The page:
Even Homer is smart enough not to get in on this bet. Cindy wins! - but she's still stuck to the canoe, so who's the real winner?

1/14/03 - We were just about ready to take a lunch break today, when, what to our wondering eyes should appear, but 15 shiny new Wenonah canoes. And on the coldest day of the year! Bill bundled up and helped unload them, all the while wondering why he ever came back from Tucson. Its going to be a while before the canoes get their first paddle. - Beth

Bill and Ken, the Wenonah guy, work hard unloading the new canoes. Is the temperature minus two or ninety-two?

1/13/03 - Bill is in Tucson for a few days attending a wilderness conference, enjoying the sun and heat. Cindy and I are holding down the fort here, enjoying the cold and wind. Its not likely to get above zero today, and the wind chills are around -25 degrees. Its perfect weather for sitting around inside drinking a lot of coffee (and procrastinating on starting Monday morning work). We decided we needed some proof to show Bill just how cold it was this morning, and thought some science experiments would be fun. Since we had plenty of coffee handy, we tried tossing a cup of it out the window to see what would happen. The coffee quickly disappeared in a cloud of steam. After a half a pot or so, we realized that we'd be out of coffee soon (a horrible thought!) so we switched the experiment over to blowing bubbles. The bird feeders were soon covered in membrane thin, crystalline inscribed, frozen bubbles that shatter when the birds land on them. With hands numb from being outside, we went back inside and warmed them over the last of the coffee. -Beth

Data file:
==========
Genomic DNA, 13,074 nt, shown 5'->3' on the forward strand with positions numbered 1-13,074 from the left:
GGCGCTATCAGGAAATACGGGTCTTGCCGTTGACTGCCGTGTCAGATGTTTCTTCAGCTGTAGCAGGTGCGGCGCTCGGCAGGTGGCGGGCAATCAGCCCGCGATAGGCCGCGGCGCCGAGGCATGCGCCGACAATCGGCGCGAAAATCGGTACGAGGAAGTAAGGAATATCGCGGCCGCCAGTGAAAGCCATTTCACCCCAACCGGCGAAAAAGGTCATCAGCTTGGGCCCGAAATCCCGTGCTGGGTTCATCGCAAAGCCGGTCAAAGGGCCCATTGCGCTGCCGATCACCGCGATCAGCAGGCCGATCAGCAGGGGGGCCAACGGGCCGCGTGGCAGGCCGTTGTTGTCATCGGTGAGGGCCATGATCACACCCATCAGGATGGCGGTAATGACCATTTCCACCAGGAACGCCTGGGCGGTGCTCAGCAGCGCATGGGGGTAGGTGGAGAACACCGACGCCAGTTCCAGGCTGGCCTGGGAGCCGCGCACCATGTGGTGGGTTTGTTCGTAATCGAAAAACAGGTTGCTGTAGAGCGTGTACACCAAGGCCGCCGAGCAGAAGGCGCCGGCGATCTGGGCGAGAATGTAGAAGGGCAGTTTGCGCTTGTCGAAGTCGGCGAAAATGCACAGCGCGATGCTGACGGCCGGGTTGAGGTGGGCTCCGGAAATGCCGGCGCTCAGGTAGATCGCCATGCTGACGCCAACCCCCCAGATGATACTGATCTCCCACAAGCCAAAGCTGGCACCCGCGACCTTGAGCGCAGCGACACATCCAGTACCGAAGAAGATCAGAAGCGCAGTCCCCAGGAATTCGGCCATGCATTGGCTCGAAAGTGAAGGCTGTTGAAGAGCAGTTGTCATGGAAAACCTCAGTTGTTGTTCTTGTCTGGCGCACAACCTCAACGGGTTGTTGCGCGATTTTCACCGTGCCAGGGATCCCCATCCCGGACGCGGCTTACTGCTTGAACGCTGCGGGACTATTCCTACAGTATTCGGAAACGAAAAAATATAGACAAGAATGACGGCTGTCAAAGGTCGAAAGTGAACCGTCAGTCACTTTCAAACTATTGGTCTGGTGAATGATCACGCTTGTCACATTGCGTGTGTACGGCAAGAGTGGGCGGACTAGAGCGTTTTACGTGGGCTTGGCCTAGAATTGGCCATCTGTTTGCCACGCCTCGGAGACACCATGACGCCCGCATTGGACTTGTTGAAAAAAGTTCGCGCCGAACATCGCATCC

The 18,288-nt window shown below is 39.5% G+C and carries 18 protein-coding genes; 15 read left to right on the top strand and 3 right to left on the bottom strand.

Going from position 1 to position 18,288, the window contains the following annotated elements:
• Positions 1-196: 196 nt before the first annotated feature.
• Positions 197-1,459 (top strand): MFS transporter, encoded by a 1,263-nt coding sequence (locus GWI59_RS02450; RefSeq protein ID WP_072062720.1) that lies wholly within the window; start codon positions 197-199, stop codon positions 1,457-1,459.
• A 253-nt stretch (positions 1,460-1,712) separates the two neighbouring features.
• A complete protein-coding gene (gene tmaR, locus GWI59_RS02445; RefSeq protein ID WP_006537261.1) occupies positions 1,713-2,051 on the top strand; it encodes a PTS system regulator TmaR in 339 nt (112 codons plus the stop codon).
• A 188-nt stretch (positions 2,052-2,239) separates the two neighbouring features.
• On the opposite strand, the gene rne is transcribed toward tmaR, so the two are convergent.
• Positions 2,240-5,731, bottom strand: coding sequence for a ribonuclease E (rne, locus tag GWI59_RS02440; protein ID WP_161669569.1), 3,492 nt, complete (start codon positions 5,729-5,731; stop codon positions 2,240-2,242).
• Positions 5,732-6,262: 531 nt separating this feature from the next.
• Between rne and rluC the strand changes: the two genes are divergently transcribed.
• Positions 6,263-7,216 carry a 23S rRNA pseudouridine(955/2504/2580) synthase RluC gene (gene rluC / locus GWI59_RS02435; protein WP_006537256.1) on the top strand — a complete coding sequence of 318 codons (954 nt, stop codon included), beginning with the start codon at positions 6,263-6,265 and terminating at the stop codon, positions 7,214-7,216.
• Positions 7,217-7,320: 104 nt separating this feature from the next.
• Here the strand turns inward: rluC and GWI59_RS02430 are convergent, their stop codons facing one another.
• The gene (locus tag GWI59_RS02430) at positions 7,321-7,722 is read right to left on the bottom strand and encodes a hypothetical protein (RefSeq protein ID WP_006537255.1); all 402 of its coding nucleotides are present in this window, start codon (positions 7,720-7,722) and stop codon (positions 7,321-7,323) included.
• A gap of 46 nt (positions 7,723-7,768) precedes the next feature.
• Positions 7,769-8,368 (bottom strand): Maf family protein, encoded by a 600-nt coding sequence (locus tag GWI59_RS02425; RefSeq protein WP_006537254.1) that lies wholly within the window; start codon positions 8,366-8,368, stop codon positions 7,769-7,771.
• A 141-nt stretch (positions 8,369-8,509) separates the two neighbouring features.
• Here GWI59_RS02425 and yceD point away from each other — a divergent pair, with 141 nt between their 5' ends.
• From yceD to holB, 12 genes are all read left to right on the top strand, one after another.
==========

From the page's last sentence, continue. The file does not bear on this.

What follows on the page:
The cold air makes quick work of a hot cup of coffee. A collapsed and frozen bubble on the bird feeder.

1/9/03 - Our heat wave came to a screaming halt this morning. Its about 30 degrees colder today than yesterday - making it actually feel like January again. We also got about an inch of snow overnight. -Beth

1/8/02 - Yesterday was unusually warm, with a strong south wind that made skiing on the lake difficult. So I decided to go for a run instead. As I headed down the trail in the warm sun, amazed that I was outside wearing only one layer of clothing, thoughts of summer began creeping into my head. Everything along the road is frozen and shut down for the winter, but I pictured how it looks months from now. I ran past the place where the raspberries grow thick and sweet, past the place where the birds build nests and protect them fiercely, past the place where spring puddles last for weeks and fill up with squirming tadpoles. These summery thoughts weren't caused by spring fever, I was very discouraged that the precious little snow we have was melting, I was just enjoying the January treat of unexpected warmth. I had a schizophrenic urge to be able to ski on the lake to a spot where the ice turned to water and then dive into August-temperature water. I turned around and headed back for home, tucking away the thoughts of raspberries, tadpoles, and swimming for the days when spring fever really hits. -Beth

1/6/03 - We had a busy and joyous holiday season here at Sawbill. We spent many happy hours at the Lutsen Mountains Ski Area, eating, drinking, visiting, playing cards, skiing on the lake, and ice fishing. We continue to be short on snow here, just like everywhere in the Midwest. I guess we have more than most, but the ski trails in the woods aren't open yet. As a result, we have been skate skiing on the lakes. - Bill

The Kelso side of the Sawbill to Kelso Lake portage. Clare has the blues ice fishing on Alton.
Current Sawbill Newsletter | « December 2002 | February 2003 »